Daily Living

It’s been a long hot summer. The work week goes by in a blur – 10 hours commuting/working then home for a simple dinner (pasta salad, burgers or pizza on the grill, barbecued chicken and potato salad, roasted sweet corn with everything) with a glass of wine or beer. Or a tall glass of water. It’s so hot you don’t want to do anything at all; I usually stretch out on the couch with a book (which I’ve been devouring at an alarming rate). Sometimes we have a walk out to the lake. I tend the herbs – several thymes and basils, parsley, oregano, rosemary, lemon verbena, and the bay tree. The red kalanchoe’s splash of color thrives even when I forget to water it. There is a giant ball jar of sun tea constantly working in the window. The little red fan blows earnestly from the windowsill, crowded out by plant pots. The breeze, when we can catch it, feels wonderful. Sometimes in the evenings, I’ll light up the votives that are nestled in milk glass across the apartment and our conversation will linger over the dinner table as we bask in their warm glow. The sky turns to an inky black and we listen to the night sounds of the city.

The weekends are a delightful rush to enjoy all of our free time. We’re up by seven on Saturdays to run up the farmer’s market – an ordeal due to construction on the train tracks north of us, but we wouldn’t skip it for the world. The smell of day lilies and yarrow, watermelon and tomatoes perfume the air. We smile and chat with our favorite vendors, gushing over the dinners planned and the surprises we find (like the late-season morels from a forest fire burn up in Michigan or the first peaches that were so ripe we nestled them like eggs all the way home). We delight in the novel – like the polite, eager eight year old boy who “rang me up” two weeks ago, running the table like an old pro. The folk musicians are a nice soundtrack to the market – so far this summer we’ve had a quartet singing Appalachian folk songs, an accordionist, and a harpist. Sometimes there will be a cooking demonstration, and there are always free samples – the guaranteed marketing trick that most of the vendors employ. It’s fun to notice how the stands and the farmers evolve each season – especially the shy first-timers who are still learning the ropes. And it seems like everyone has raised the bar this season – more signage, more color, more shade, better organization, well-marked prices and provenances and tons of helpers eager to bag you up.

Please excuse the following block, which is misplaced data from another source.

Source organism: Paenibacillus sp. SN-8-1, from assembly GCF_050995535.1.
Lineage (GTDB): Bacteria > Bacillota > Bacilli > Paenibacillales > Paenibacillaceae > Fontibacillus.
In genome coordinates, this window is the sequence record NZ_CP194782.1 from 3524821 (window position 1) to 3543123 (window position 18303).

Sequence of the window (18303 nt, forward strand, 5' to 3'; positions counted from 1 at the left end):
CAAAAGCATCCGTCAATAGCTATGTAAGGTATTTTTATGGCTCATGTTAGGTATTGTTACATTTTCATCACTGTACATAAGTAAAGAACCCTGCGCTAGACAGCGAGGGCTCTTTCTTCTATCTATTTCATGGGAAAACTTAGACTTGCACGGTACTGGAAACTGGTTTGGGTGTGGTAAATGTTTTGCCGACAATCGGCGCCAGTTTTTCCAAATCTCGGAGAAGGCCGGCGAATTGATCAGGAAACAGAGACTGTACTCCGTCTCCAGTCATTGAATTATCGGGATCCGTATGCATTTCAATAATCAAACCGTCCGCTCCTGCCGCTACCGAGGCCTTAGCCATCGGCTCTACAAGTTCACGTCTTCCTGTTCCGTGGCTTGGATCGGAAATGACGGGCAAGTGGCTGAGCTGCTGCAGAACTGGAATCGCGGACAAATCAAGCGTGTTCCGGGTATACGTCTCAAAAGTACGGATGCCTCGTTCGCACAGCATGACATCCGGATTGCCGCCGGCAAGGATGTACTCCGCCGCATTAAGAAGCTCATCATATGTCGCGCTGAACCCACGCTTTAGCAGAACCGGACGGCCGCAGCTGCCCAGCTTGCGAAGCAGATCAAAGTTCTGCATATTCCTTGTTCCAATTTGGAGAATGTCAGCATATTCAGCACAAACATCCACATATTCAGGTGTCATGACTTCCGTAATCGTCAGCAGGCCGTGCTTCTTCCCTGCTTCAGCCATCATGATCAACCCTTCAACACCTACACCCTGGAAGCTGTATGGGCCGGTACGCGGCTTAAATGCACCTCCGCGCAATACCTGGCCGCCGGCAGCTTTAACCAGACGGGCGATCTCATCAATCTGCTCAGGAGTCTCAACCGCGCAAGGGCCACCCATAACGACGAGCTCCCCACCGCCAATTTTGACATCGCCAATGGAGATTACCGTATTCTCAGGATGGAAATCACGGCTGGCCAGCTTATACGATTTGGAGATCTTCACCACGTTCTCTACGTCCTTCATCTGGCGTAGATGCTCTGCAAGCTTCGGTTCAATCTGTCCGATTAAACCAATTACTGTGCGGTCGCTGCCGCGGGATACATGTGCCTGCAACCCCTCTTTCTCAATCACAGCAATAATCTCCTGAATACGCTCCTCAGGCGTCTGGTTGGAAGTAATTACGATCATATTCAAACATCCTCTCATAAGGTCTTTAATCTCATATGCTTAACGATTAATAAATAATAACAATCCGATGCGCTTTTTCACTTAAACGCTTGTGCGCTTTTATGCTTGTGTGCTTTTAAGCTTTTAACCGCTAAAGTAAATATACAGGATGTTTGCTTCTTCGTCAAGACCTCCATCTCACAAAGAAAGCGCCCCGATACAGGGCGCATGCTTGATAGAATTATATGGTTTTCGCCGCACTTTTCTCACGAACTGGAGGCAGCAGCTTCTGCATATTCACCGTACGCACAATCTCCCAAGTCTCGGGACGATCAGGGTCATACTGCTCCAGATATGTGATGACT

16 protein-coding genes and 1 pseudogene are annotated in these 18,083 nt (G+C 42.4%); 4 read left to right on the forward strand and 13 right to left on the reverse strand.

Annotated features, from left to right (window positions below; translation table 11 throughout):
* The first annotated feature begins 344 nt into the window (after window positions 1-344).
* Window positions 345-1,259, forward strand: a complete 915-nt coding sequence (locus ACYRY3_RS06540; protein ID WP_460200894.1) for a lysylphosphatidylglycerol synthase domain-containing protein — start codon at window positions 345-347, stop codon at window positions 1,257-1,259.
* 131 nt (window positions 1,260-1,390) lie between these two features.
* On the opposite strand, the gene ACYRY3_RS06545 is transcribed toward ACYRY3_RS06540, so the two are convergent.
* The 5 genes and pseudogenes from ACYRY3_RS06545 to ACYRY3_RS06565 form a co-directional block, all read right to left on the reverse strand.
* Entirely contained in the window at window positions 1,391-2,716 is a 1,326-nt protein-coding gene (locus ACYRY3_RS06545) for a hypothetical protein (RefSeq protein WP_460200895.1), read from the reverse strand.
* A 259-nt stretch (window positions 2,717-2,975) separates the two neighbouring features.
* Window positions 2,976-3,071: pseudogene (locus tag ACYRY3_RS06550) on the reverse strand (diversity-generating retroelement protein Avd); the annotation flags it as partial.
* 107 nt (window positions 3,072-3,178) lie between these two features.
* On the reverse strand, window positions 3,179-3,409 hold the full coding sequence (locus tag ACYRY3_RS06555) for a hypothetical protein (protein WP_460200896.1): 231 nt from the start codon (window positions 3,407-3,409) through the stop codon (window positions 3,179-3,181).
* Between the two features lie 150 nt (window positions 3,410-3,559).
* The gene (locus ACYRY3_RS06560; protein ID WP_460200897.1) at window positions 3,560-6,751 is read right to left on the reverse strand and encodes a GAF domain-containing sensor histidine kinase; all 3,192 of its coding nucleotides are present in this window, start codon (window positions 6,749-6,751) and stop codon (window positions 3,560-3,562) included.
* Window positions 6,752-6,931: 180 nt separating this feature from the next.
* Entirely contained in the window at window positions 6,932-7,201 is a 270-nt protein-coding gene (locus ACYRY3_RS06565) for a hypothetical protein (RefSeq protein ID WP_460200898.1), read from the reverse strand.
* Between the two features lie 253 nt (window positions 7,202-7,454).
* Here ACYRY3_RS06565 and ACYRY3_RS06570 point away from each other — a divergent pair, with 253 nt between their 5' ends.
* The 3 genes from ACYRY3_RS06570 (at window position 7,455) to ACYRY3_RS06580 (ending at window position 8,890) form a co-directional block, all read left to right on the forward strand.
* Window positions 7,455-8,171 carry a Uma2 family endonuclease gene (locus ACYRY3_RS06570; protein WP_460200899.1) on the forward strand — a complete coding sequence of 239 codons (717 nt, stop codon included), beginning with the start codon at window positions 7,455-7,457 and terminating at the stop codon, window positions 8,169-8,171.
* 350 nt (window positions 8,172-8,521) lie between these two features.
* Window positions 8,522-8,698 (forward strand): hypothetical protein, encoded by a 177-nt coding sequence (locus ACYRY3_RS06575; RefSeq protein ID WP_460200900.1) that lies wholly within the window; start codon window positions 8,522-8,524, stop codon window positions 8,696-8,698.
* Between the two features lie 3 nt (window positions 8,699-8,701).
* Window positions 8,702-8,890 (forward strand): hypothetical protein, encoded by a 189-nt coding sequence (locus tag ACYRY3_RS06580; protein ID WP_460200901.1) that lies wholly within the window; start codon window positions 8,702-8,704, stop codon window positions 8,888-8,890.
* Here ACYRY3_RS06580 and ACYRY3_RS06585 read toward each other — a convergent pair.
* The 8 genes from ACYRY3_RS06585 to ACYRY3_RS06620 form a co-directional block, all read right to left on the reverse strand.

After the market, I’ll preserve if I’ve bought anything in abundance – strawberry and blueberry jam so far this year, and we’ll have a fresh lunch of whatever looks the best of what we’ve hauled home. We always grill out on the weekends. Everything tastes better over a wood fire, and it’s nice to sit outside and enjoy the weather, even if we are downstairs in the parking lot. More laziness – books, hobbies (I’m working on a red-work sampler currently). Maybe we’ll head out and see what we can find at the thrift stores, or the used book places. Sundays we always have a nice spread for brunch, allowing ourselves to sleep in until eight or even almost nine. There will be pancakes with fresh blueberries or strawberries or maple syrup, blackberries or red raspberries for nibbling, and center-cut bacon with scrambled eggs, sometimes with some fresh green onion mixed in. If I’m feeling particularly insane and it’s cool enough to heat up the kitchen, maybe some muffins will make an appearance as well. I usually have tea and my husband tends to forgo hot coffee for plain old water in the summertime. We take an hour to eat. Then we’ll listen to a little PBS in the background (I like the cooking shows and Rick Steves) as we plan our projects for the afternoon – there is always laundry, and usually a “big” project like organizing the bookshelves or the office area, or sorting through the massive piles of magazines and catalogs I let accumulate every few months.

I’m getting to the point where I’m looking forward to autumn. The early mornings and evenings are ever so slightly cooler, though not yet crisp. Fall is my favorite season, so I know I’m jumping the gun a little bit. But I can’t wait for sweaters and the swish of walking through a kaleidoscope of falling leaves, and pumpkins and gourds piled up everywhere you look. And the fall foods – I realized this week when I passed up cherry tomatoes at the market that my tastes were starting to change. I want crock-pot stews and roasted meats. Hearty beer and deep burgundy wines. Crunchy apples and pumpkin bread.

I also can’t wait to sleep under the stars and cook over a campfire. In a few weeks we’re spending three days camping at Wyalusing State Park in Wisconsin for our anniversary, then capping our trip with two days in Mt. Horeb. Outdoor living and small town life for five days – the perfect trip to close the summer with.

A lazy summer moving into autumn… it’s been a good year so far.



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